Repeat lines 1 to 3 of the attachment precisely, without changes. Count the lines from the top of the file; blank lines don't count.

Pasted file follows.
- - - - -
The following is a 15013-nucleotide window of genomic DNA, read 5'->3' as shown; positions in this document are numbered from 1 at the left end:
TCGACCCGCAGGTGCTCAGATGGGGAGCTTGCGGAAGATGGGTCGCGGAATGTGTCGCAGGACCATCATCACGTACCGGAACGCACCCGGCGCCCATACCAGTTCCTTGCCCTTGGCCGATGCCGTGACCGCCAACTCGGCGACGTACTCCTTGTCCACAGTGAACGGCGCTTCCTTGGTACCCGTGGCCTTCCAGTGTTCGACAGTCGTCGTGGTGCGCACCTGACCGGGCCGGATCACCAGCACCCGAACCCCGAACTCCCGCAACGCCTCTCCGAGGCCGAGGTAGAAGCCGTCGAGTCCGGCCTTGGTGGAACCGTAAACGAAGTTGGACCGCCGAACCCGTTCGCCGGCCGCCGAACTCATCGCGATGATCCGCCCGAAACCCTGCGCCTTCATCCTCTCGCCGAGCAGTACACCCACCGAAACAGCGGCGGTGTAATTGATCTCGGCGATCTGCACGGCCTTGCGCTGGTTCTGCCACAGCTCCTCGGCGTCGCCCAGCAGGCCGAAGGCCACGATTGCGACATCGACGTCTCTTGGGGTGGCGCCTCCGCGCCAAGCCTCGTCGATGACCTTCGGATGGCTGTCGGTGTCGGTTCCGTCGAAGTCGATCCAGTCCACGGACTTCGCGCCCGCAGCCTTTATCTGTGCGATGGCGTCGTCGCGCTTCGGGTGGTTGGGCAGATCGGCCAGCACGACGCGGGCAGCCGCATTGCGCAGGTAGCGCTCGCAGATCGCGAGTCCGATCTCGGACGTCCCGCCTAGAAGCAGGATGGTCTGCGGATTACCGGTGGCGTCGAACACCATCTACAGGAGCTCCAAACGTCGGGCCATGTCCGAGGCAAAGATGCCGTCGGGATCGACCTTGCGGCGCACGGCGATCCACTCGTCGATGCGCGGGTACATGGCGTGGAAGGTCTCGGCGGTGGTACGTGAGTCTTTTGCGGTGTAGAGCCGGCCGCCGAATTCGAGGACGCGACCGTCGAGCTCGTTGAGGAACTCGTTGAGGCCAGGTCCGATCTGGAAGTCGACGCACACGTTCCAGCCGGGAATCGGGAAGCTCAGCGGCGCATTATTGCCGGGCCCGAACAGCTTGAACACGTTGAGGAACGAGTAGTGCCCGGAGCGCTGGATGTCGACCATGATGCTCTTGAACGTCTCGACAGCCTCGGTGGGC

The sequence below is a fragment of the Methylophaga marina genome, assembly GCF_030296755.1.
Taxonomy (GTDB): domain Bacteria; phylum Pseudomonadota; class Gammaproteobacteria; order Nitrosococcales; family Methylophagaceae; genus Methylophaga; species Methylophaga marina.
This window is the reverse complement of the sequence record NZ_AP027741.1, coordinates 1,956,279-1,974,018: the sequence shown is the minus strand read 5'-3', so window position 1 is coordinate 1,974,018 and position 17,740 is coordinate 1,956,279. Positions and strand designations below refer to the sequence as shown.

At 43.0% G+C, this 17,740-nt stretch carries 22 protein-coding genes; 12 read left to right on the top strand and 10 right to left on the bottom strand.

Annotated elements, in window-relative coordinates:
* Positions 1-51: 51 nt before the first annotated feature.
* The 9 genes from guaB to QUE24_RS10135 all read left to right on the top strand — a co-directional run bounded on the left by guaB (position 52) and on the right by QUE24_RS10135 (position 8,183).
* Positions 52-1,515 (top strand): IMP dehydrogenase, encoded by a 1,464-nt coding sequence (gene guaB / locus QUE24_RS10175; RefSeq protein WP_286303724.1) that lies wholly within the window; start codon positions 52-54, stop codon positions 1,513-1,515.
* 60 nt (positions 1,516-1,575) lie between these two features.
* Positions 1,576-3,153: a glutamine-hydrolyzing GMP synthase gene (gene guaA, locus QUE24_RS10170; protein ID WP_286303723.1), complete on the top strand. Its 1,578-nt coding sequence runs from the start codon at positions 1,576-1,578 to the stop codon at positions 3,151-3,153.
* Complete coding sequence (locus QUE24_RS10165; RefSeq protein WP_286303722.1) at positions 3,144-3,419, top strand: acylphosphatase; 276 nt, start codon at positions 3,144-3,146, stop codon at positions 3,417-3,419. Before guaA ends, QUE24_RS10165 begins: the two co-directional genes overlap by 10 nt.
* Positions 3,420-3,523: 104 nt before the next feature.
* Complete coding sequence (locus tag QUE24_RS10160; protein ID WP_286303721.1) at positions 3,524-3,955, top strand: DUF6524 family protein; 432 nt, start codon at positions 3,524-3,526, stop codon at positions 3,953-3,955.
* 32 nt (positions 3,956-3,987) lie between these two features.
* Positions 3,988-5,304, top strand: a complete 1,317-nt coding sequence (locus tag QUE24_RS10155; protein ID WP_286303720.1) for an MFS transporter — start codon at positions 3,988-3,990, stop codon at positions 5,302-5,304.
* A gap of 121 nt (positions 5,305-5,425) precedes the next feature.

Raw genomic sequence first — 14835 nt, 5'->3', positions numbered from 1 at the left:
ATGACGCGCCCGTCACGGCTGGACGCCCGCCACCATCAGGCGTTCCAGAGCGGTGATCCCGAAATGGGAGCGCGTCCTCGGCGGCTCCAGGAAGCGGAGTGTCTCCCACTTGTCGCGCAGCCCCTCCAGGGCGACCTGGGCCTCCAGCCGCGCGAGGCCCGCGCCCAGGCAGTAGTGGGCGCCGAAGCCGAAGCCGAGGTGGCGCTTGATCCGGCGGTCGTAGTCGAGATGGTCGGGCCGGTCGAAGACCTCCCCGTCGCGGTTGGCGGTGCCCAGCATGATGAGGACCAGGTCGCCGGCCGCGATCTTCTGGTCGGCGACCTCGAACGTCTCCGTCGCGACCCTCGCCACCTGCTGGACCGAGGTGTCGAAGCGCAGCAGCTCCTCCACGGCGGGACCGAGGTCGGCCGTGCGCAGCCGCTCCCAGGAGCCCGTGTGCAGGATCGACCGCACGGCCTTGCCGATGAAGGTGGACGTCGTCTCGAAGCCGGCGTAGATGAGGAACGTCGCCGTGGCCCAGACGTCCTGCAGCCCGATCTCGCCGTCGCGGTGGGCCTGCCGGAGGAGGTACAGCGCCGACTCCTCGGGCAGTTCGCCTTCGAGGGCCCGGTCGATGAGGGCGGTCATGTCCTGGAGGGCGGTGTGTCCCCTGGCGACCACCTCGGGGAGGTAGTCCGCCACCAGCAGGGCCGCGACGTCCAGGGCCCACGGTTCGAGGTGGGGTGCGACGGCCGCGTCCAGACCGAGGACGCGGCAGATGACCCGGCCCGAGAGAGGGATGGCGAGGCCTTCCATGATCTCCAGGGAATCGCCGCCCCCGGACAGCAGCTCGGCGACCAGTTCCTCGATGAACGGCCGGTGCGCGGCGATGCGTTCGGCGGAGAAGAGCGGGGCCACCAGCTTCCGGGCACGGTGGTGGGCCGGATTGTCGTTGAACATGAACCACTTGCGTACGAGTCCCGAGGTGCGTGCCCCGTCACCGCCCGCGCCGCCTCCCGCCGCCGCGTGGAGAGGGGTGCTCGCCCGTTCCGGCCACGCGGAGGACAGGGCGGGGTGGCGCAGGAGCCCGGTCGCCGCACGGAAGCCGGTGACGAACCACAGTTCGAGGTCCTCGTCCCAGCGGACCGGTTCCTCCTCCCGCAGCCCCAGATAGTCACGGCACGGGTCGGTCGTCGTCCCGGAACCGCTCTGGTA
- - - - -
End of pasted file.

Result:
The following is a 15013-nucleotide window of genomic DNA, read 5'->3' as shown; positions in this document are numbered from 1 at the left end:
TCGACCCGCAGGTGCTCAGATGGGGAGCTTGCGGAAGATGGGTCGCGGAATGTGTCGCAGGACCATCATCACGTACCGGAACGCACCCGGCGCCCATACCAGTTCCTTGCCCTTGGCCGATGCCGTGACCGCCAACTCGGCGACGTACTCCTTGTCCACAGTGAACGGCGCTTCCTTGGTACCCGTGGCCTTCCAGTGTTCGACAGTCGTCGTGGTGCGCACCTGACCGGGCCGGATCACCAGCACCCGAACCCCGAACTCCCGCAACGCCTCTCCGAGGCCGAGGTAGAAGCCGTCGAGTCCGGCCTTGGTGGAACCGTAAACGAAGTTGGACCGCCGAACCCGTTCGCCGGCCGCCGAACTCATCGCGATGATCCGCCCGAAACCCTGCGCCTTCATCCTCTCGCCGAGCAGTACACCCACCGAAACAGCGGCGGTGTAATTGATCTCGGCGATCTGCACGGCCTTGCGCTGGTTCTGCCACAGCTCCTCGGCGTCGCCCAGCAGGCCGAAGGCCACGATTGCGACATCGACGTCTCTTGGGGTGGCGCCTCCGCGCCAAGCCTCGTCGATGACCTTCGGATGGCTGTCGGTGTCGGTTCCGTCGAAGTCGATCCAGTCCACGGACTTCGCGCCCGCAGCCTTTATCTGTGCGATGGCGTCGTCGCGCTTCGGGTGGTTGGGCAGATCGGCCAGCACGACGCGGGCAGCCGCATTGCGCAGGTAGCGCTCGCAGATCGCGAGTCCGATCTCGGACGTCCCGCCTAGAAGCAGGATGGTCTGCGGATTACCGGTGGCGTCGAACACCATCTACAGGAGCTCCAAACGTCGGGCCATGTCCGAGGCAAAGATGCCGTCGGGATCGACCTTGCGGCGCACGGCGATCCACTCGTCGATGCGCGGGTACATGGCGTGGAAGGTCTCGGCGGTGGTACGTGAGTCTTTTGCGGTGTAGAGCCGGCCGCCGAATTCGAGGACGCGACCGTCGAGCTCGTTGAGGAACTCGTTGAGGCCAGGTCCGATCTGGAAGTCGACGCACACGTTCCAGCCGGGAATCGGGAAGCTCAGCGGCGCATTATTGCCGGGCCCGAACAGCTTGAACACGTTGAGGAACGAGTAGTGCCCGGAGCGCTGGATGTCGACCATGATGCTCTTGAACGTCTCGACAGCCTCGGTGGGC

The sequence below is a fragment of the Methylophaga marina genome, assembly GCF_030296755.1.